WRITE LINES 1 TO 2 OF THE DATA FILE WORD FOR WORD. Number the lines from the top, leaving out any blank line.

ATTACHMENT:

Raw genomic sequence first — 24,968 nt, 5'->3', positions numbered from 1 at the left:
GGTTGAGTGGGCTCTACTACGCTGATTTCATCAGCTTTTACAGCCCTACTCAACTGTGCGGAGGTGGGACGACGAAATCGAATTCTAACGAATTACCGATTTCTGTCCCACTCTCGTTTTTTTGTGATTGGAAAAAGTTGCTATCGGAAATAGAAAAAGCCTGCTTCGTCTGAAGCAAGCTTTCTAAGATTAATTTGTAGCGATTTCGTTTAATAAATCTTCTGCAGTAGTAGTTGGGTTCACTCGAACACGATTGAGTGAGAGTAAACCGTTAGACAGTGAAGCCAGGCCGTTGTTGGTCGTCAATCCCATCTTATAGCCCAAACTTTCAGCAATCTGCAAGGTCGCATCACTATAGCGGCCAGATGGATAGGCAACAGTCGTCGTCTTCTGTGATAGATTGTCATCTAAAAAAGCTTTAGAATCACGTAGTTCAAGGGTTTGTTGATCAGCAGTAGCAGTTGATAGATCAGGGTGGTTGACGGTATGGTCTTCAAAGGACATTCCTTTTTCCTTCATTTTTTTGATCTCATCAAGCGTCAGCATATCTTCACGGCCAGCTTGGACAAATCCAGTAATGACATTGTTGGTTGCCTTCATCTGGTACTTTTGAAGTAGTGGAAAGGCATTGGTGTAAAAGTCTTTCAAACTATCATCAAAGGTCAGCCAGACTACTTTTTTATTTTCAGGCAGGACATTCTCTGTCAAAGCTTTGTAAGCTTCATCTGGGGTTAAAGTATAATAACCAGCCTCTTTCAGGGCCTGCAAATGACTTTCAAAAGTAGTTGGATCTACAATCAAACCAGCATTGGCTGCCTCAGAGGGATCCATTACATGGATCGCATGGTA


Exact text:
Raw genomic sequence first — 24,968 nt, 5'->3', positions numbered from 1 at the left:
GGTTGAGTGGGCTCTACTACGCTGATTTCATCAGCTTTTACAGCCCTACTCAACTGTGCGGAGGTGGGACGACGAAATCGAATTCTAACGAATTACCGATTTCTGTCCCACTCTCGTTTTTTTGTGATTGGAAAAAGTTGCTATCGGAAATAGAAAAAGCCTGCTTCGTCTGAAGCAAGCTTTCTAAGATTAATTTGTAGCGATTTCGTTTAATAAATCTTCTGCAGTAGTAGTTGGGTTCACTCGAACACGATTGAGTGAGAGTAAACCGTTAGACAGTGAAGCCAGGCCGTTGTTGGTCGTCAATCCCATCTTATAGCCCAAACTTTCAGCAATCTGCAAGGTCGCATCACTATAGCGGCCAGATGGATAGGCAACAGTCGTCGTCTTCTGTGATAGATTGTCATCTAAAAAAGCTTTAGAATCACGTAGTTCAAGGGTTTGTTGATCAGCAGTAGCAGTTGATAGATCAGGGTGGTTGACGGTATGGTCTTCAAAGGACATTCCTTTTTCCTTCATTTTTTTGATCTCATCAAGCGTCAGCATATCTTCACGGCCAGCTTGGACAAATCCAGTAATGACATTGTTGGTTGCCTTCATCTGGTACTTTTGAAGTAGTGGAAAGGCATTGGTGTAAAAGTCTTTCAAACTATCATCAAAGGTCAGCCAGACTACTTTTTTATTTTCAGGCAGGACATTCTCTGTCAAAGCTTTGTAAGCTTCATCTGGGGTTAAAGTATAATAACCAGCCTCTTTCAGGGCCTGCAAATGACTTTCAAAAGTAGTTGGATCTACAATCAAACCAGCATTGGCTGCCTCAGAGGGATCCATTACATGGATCGCATGGTA